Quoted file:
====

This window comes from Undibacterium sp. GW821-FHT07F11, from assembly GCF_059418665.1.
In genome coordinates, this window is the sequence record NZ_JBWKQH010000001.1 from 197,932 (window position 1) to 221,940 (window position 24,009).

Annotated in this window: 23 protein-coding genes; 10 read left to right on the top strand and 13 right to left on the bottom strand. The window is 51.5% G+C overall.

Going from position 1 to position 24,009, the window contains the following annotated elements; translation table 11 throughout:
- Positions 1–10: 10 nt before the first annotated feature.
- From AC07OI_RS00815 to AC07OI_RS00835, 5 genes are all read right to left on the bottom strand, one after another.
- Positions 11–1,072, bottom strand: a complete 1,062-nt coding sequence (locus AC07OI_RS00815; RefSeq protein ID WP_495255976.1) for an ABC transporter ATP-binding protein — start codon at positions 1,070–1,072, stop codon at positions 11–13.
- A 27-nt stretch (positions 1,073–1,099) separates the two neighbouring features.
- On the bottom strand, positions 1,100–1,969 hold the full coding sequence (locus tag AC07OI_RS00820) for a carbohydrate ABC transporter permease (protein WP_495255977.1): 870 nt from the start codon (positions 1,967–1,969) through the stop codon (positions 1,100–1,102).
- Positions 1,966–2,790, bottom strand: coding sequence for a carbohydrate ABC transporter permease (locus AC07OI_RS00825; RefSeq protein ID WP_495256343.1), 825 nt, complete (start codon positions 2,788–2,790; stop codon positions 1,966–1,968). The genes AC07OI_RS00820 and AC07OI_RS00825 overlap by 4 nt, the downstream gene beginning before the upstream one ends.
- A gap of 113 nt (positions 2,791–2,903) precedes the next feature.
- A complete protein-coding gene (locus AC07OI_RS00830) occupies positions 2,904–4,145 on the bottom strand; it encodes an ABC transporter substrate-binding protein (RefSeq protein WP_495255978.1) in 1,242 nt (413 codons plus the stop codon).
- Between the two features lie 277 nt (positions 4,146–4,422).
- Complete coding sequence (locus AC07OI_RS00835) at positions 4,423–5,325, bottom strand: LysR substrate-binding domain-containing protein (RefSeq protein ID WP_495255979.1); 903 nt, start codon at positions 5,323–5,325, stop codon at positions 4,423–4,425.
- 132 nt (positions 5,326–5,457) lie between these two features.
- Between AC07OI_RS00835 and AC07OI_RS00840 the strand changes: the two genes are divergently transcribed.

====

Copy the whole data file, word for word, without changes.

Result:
This window comes from Undibacterium sp. GW821-FHT07F11, from assembly GCF_059418665.1.
In genome coordinates, this window is the sequence record NZ_JBWKQH010000001.1 from 197,932 (window position 1) to 221,940 (window position 24,009).

Annotated in this window: 23 protein-coding genes; 10 read left to right on the top strand and 13 right to left on the bottom strand. The window is 51.5% G+C overall.

Going from position 1 to position 24,009, the window contains the following annotated elements; translation table 11 throughout:
- Positions 1–10: 10 nt before the first annotated feature.
- From AC07OI_RS00815 to AC07OI_RS00835, 5 genes are all read right to left on the bottom strand, one after another.
- Positions 11–1,072, bottom strand: a complete 1,062-nt coding sequence (locus AC07OI_RS00815; RefSeq protein ID WP_495255976.1) for an ABC transporter ATP-binding protein — start codon at positions 1,070–1,072, stop codon at positions 11–13.
- A 27-nt stretch (positions 1,073–1,099) separates the two neighbouring features.
- On the bottom strand, positions 1,100–1,969 hold the full coding sequence (locus tag AC07OI_RS00820) for a carbohydrate ABC transporter permease (protein WP_495255977.1): 870 nt from the start codon (positions 1,967–1,969) through the stop codon (positions 1,100–1,102).
- Positions 1,966–2,790, bottom strand: coding sequence for a carbohydrate ABC transporter permease (locus AC07OI_RS00825; RefSeq protein ID WP_495256343.1), 825 nt, complete (start codon positions 2,788–2,790; stop codon positions 1,966–1,968). The genes AC07OI_RS00820 and AC07OI_RS00825 overlap by 4 nt, the downstream gene beginning before the upstream one ends.
- A gap of 113 nt (positions 2,791–2,903) precedes the next feature.
- A complete protein-coding gene (locus AC07OI_RS00830) occupies positions 2,904–4,145 on the bottom strand; it encodes an ABC transporter substrate-binding protein (RefSeq protein WP_495255978.1) in 1,242 nt (413 codons plus the stop codon).
- Between the two features lie 277 nt (positions 4,146–4,422).
- Complete coding sequence (locus AC07OI_RS00835) at positions 4,423–5,325, bottom strand: LysR substrate-binding domain-containing protein (RefSeq protein ID WP_495255979.1); 903 nt, start codon at positions 5,323–5,325, stop codon at positions 4,423–4,425.
- 132 nt (positions 5,326–5,457) lie between these two features.
- Between AC07OI_RS00835 and AC07OI_RS00840 the strand changes: the two genes are divergently transcribed.